Pinnacle Airlines, a US regional carrier, has filed for bankruptcy protection in an effort to deal with its escalating debt.
The regional airline, which flies under contract for United, Continental, Delta and US Airways, filed for Chapter 11 bankruptcy protection on 1 April 2012.
Pinnacle Airlines has applied for court approval to continue operating through the Chapter 11 process, and will receive $74.3m in debtor-in-possession (DIP) financing from its partner Delta Air Lines. Out of this amount, $30m will be used to continue operating the airline while it restructures, and the remainder will be directed towards repaying a secured promissory note held by Delta.
The airline said bankruptcy is the only feasible course of action. Sean Menke, Pinnacle Airlines’ president and chief executive said,
We intend to use the Chapter 11 process to reset our financial and operational structure in order to position Pinnacle for viability over the long term. Quite simply, our current business model is not sustainable, as increasing operating expenses, liquidity constraints, business integration delays and difficulties associated with combining our operations have hindered our ability to maximise our growth potential.
In recent months, the airline indicated that it might file for bankruptcy as it failed to control losses and cut employees’ salaries. In December 2011, the airline implemented a cost reduction program after it recorded a $5m pre-tax loss in the third quarter of 2011. However, this did not help the airline to control its increasing losses.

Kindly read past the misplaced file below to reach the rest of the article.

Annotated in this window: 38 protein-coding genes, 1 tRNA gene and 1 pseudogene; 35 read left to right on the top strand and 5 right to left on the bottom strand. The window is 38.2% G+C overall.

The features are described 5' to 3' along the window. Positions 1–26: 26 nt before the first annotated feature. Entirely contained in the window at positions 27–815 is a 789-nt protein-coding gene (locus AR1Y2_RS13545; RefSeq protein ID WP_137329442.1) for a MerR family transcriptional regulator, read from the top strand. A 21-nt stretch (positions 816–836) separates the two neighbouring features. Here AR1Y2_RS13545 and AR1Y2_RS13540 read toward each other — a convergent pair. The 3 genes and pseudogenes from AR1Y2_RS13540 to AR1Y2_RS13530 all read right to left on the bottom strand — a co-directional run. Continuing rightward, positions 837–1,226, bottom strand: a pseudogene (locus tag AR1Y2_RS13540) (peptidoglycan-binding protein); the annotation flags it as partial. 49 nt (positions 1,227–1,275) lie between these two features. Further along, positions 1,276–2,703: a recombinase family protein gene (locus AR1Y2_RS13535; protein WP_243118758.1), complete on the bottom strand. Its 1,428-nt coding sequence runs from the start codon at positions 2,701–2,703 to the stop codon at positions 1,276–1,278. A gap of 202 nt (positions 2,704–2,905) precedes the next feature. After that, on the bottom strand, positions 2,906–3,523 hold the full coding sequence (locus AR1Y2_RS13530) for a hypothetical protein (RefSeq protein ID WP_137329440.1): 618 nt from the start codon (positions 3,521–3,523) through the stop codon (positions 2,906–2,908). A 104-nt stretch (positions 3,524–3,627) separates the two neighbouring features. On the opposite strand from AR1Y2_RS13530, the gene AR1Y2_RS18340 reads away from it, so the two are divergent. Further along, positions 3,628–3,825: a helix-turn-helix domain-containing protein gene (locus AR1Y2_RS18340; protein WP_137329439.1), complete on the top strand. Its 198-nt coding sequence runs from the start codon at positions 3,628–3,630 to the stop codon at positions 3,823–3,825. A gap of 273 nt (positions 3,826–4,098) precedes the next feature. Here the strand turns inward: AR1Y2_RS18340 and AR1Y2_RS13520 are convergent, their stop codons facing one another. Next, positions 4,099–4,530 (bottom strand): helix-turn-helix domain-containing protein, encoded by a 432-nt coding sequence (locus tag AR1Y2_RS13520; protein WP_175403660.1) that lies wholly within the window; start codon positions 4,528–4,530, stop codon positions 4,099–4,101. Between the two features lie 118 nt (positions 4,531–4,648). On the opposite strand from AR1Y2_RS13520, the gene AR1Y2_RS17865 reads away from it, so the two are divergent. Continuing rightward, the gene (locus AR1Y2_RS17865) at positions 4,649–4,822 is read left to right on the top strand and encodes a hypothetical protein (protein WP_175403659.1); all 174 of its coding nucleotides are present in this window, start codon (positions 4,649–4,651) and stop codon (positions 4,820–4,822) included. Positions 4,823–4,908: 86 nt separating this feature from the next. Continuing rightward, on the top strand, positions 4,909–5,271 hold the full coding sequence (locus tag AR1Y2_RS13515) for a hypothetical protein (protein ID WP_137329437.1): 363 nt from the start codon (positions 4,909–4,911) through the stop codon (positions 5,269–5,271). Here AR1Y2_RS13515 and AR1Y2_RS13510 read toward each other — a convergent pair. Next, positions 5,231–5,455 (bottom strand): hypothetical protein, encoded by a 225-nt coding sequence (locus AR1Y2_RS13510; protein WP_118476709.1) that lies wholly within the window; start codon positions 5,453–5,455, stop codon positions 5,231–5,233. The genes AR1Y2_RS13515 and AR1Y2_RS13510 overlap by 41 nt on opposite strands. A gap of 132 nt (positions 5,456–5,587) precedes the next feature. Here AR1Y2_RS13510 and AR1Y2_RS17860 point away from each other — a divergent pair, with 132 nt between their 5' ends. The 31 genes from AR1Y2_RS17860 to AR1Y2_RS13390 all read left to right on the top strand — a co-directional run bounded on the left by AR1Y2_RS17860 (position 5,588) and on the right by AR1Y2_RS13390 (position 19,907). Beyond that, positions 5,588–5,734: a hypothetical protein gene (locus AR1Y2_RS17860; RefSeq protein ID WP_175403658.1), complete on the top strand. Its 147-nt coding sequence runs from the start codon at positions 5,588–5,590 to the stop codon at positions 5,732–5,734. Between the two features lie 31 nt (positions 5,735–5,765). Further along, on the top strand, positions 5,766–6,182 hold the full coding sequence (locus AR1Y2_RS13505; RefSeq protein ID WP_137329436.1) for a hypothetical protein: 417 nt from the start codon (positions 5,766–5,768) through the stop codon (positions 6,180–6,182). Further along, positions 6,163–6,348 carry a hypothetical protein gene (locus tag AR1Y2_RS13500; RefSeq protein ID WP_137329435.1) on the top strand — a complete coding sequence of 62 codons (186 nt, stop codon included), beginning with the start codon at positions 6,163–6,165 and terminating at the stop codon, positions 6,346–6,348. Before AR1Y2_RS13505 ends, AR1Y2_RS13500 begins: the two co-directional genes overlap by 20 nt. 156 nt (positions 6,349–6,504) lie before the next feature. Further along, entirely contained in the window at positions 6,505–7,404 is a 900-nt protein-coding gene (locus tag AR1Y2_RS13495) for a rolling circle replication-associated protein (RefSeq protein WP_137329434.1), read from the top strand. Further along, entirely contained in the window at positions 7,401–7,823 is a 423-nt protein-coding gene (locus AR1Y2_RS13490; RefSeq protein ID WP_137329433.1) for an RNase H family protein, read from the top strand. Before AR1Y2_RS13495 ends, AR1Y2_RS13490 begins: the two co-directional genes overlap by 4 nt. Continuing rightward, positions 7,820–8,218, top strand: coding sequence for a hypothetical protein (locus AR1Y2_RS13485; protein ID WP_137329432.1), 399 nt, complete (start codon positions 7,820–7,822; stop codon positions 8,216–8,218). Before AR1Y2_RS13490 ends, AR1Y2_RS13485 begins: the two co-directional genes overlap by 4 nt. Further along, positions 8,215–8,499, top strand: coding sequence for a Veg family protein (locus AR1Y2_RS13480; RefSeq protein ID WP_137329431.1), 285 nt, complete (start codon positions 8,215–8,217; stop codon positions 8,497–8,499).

Pinnacle Airlines’ restructuring process will include various measures:
- Adjust its operating agreements with Delta Air Lines Inc, and continue Delta Connection flights
- Reduce the number of United Express flights that Pinnacle Airlines operates for United Continental Holdings Inc. This will occur during the next few months, and all flights will be terminated by 1 August 2012.
- Complete the process of winding down its service with US Airways.
As part of the Chapter 11 bankruptcy protection process, the airline will take several measures to reduce staff costs. The airline will also review its fleet and overall business structure.
Following Pinnacle’s filing for bankruptcy, industry experts estimate that 25% of the regional airline market is in bankruptcy protection. AMR Corporation, the parent company for regional airlines American Eagle Airlines and American Airlines, filed for Chapter 11 reorganization bankruptcy in November 2011.